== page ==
Obama wants wilderness designation for Arctic refuge’s coastal plain

The Wisconsin Gazette

President Barack Obama is calling on Congress to designate the coastal plain of the Arctic National Wildlife Refuge in Alaska as a wilderness.

“This is the best news for the refuge since President Eisenhower established it in 1960 as the Arctic National Wildlife Range,” said Rhea Suh, president of the Natural Resources Defense Council. “It’s a national treasure worthy of the highest protection available for our public lands. NRDC is committed to making that protection a reality. And we will continue working to preserve, protect and defend other such treasures in the Far North — and everywhere else.”

The White House on Jan. 25 issued this statement from John Podesta, counselor to the president, and Mike Boots, who leads the White House Council on Environmental Quality: “This far northern region is known as ‘The Sacred Place Where Life Begins’ to Alaska Native communities. The refuge sustains the most diverse array of wildlife in the entire Arctic — home not only to the Porcupine caribou, but to polar bears, gray wolves, and muskoxen. Bird species from the Coastal Plain migrate to all 50 states of the country — meaning that no matter where you live, the Arctic National Wildlife Refuge is part of your landscape. 

“But the majority of the Refuge is not protected as wilderness, including the coastal plain. For more than three decades, some voices have clamored to drill for oil in the coastal plain — a move that could irreparably damage this ecological treasure and harm the Alaska Native communities who still depend on the caribou for subsistence.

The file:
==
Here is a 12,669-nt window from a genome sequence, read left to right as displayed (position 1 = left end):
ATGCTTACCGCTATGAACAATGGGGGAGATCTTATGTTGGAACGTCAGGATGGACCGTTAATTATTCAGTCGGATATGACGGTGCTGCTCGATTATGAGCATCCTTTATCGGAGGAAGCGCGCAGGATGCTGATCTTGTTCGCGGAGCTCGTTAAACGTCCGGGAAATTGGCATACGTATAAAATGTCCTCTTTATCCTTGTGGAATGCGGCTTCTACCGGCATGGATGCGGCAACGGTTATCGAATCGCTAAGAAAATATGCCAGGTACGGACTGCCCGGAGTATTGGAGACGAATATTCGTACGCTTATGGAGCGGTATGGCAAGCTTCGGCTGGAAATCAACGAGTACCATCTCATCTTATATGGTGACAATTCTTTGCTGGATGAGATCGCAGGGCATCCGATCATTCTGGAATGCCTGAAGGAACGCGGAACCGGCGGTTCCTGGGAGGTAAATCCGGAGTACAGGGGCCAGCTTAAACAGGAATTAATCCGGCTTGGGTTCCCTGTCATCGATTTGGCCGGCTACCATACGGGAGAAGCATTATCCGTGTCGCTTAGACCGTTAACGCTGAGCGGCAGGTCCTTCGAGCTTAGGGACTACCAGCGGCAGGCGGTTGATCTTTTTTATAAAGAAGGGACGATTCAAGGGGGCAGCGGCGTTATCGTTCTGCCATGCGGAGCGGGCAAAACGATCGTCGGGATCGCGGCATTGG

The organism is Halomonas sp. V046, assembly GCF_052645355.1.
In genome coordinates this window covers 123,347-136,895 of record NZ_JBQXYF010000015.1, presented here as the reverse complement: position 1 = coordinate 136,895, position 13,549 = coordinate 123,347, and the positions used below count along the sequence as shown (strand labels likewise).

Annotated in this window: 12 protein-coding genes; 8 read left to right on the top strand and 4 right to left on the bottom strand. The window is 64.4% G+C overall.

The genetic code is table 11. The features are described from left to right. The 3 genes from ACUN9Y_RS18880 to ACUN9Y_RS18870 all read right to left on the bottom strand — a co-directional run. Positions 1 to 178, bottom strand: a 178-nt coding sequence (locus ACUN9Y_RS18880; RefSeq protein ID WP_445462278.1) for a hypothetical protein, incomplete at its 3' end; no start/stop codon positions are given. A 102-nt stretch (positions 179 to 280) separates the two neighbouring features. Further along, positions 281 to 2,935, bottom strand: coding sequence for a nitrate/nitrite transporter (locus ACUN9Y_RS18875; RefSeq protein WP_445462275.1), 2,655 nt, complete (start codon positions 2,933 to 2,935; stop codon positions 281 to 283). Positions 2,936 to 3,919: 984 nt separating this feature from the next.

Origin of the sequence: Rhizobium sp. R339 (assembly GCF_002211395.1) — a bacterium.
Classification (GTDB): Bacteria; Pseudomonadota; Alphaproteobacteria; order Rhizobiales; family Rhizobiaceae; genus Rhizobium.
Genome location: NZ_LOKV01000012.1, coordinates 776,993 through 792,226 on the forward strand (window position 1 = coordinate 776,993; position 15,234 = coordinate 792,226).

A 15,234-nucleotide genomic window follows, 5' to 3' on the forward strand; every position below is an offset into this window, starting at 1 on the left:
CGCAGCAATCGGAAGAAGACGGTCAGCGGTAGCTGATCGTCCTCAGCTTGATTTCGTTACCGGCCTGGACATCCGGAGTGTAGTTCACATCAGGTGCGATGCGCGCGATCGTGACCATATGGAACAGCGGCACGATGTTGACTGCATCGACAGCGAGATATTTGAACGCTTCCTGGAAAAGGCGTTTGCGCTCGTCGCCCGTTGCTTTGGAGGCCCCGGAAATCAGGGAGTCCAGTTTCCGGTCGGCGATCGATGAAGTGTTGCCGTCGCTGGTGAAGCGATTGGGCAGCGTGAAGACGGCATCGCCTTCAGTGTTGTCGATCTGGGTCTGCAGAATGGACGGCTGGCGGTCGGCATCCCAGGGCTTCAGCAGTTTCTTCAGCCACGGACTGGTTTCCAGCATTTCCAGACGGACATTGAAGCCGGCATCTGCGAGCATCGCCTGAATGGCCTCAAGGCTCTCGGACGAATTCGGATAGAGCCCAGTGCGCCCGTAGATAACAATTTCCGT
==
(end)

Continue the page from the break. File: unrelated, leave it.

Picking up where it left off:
“Today, the Department of the Interior released a revised Comprehensive Conservation Plan to better sustain and manage the entire Arctic National Wildlife Refuge — and President Obama took it a step further and announced his plans to ask Congress to designate the Coastal Plain and other core areas of the refuge as wilderness.…

“The coastal plain of the Arctic Refuge, one of the few remaining places in the country as pristine today as it was when the oldest Alaska Native communities first set eyes on it, is too precious to put at risk. By designating the area as wilderness, Congress could preserve the Coastal Plain in perpetuity — ensuring that this wild, free, beautiful, and bountiful place remains in trust for Alaska Natives and for all Americans.”

Earthjustice president Trip Van Noppen said today, “We call on Congress to follow the president’s lead. Known as ‘The Sacred Place Where Life Begins’ to Alaska Native communities and teeming with rare wildlife, this is a place of incalculable beauty and value, to be protected like Yellowstone and Yosemite, not turned into another polluted oil patch.”